TikToker Justine Paradise makes sexual assault claim against YouTuber Jake Paul
Travis M Andrews
TikToker Justine Paradise has accused YouTuber Jake Paul of sexually assaulting her in July 2019 at his Calabasas, California, home, prompting Paul to issue a denial through his attorney.
In a 20 minute and 46-second YouTube video posted April 9, titled "TRIGGER WARNING: Jake Paul Sexually Assaulted Me," Paradise said she met Paul through friends and hung out at his home several times.
She recalled that at a gathering there on July 20, 2019, the two consensually kissed early in the evening. Later, she said, Paul led her to his room, where they began dancing and continued kissing. As Paul became more physical, she said she began pushing him off.
"I thought he would stop if I didn't want to do anything else, because that's normal," Paradise said. "That's what you do."
Eventually, according to Paradise, Paul said, "'If nothing is going to happen, then what's the point?" Paradise said he "didn't ask for consent" but got up from the bed and forced her to perform oral sex.
"I couldn't tell him to stop," she said. "He just shoved himself in me, he didn't ask for consent or anything. That's not OK. On no level at all is that OK."
Paul's attorney Daniel Gardenswartz told The Washington Post in a statement, "Our client categorically denies the allegation and has every intention of aggressively disproving it and pursuing legal action against those responsible for the defamation of his character."
He added, "Our client believes that any false allegations diminish the credibility of those who have truly been victims of misconduct."
Paradise has racked up more than 500,000 followers on TikTok, where her account is a mixture of dance, comedy and reflections on her life. Paul, brother to fellow Internet personality Logan Paul, vlogs and performs stunts for more than 20 million subscribers on YouTube.
Paradise said she hadn't originally spoken out because when she entered his house, her photo was taken and she signed an NDA.
She also said she was originally hesitant to tell her story - and considered doing so without naming him - because she doesn't want to "ruin someone's career for something they did. I feel guilty, even though I was the one who was assaulted."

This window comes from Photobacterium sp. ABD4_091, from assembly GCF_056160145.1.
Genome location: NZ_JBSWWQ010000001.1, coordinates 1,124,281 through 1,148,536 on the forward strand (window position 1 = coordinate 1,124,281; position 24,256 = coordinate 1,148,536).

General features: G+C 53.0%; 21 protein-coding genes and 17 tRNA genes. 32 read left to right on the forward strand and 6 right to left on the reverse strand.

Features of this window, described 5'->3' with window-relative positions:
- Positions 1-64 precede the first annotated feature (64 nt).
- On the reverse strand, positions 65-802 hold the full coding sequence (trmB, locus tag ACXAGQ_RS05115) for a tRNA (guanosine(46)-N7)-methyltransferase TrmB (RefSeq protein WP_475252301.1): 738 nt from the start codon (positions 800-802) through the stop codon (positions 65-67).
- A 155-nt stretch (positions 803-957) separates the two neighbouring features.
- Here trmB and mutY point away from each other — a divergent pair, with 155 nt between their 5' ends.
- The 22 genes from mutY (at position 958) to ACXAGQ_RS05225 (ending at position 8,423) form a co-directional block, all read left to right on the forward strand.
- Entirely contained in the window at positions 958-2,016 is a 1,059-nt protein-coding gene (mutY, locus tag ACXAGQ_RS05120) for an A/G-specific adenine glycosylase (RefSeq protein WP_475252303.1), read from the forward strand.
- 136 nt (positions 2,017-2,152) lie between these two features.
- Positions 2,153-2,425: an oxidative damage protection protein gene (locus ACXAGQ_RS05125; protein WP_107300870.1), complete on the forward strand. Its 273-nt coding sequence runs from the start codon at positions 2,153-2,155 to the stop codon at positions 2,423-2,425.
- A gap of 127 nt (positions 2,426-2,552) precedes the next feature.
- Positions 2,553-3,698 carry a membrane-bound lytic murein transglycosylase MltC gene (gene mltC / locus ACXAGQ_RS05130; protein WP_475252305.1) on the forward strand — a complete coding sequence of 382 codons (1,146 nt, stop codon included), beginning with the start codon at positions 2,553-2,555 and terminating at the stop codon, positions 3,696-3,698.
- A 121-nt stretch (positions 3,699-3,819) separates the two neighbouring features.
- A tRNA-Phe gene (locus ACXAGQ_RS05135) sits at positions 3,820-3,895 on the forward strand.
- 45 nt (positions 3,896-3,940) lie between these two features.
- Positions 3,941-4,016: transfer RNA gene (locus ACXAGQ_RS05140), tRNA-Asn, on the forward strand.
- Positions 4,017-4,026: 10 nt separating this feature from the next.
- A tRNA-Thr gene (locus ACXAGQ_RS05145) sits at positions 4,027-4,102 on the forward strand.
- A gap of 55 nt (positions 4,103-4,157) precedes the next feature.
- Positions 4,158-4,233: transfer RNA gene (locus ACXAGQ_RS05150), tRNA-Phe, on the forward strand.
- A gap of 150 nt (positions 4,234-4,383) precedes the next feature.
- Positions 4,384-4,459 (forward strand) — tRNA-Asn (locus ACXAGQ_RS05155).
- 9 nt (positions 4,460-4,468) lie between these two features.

She said she finally spoke out "for the girls who will be in my place. For the girls who are just going to hang out with their friends but they end up meeting him. For the girls who maybe want to hang out with him. Now you know, and even if you don't believe me, at least it'll be in the back of your mind when you meet him."
Neither Paul nor Paradise has responded to requests for further comment.
The accusation follows a year of controversy for Paul. In June, Scottsdale, Ariz., police charged the YouTuber with criminal trespass and unlawful assembly - both misdemeanors - connected with the looting of a mall that occurred amid a wave of protests across the nation calling for justice in the death of George Floyd. They were later dropped. At the time of the protest, he said in a statement on Twitter, "To be absolutely clear, neither I nor anyone in our group was engaged in any looting or vandalism."
One month later, he drew the ire of Alicia Weintraub, then the mayor of Calabasas, Calif., for throwing an enormous party full of unmasked revelers. A month after that, federal agents executed a warrant to search his Calabasas home in connection with the Scottsdale case, and found weapons, though there appear to be no charges so far.
Paul has made a career out of contentiously inserting himself into national new stories - such as when he visited Parkland, Fla., in the aftermath of the Marjory Stoneman Douglas High School shooting and offered a five-point plan to end school shootings, or when he took a disastrous trip to Houston to "save thousands of lives" after Hurricane Harvey.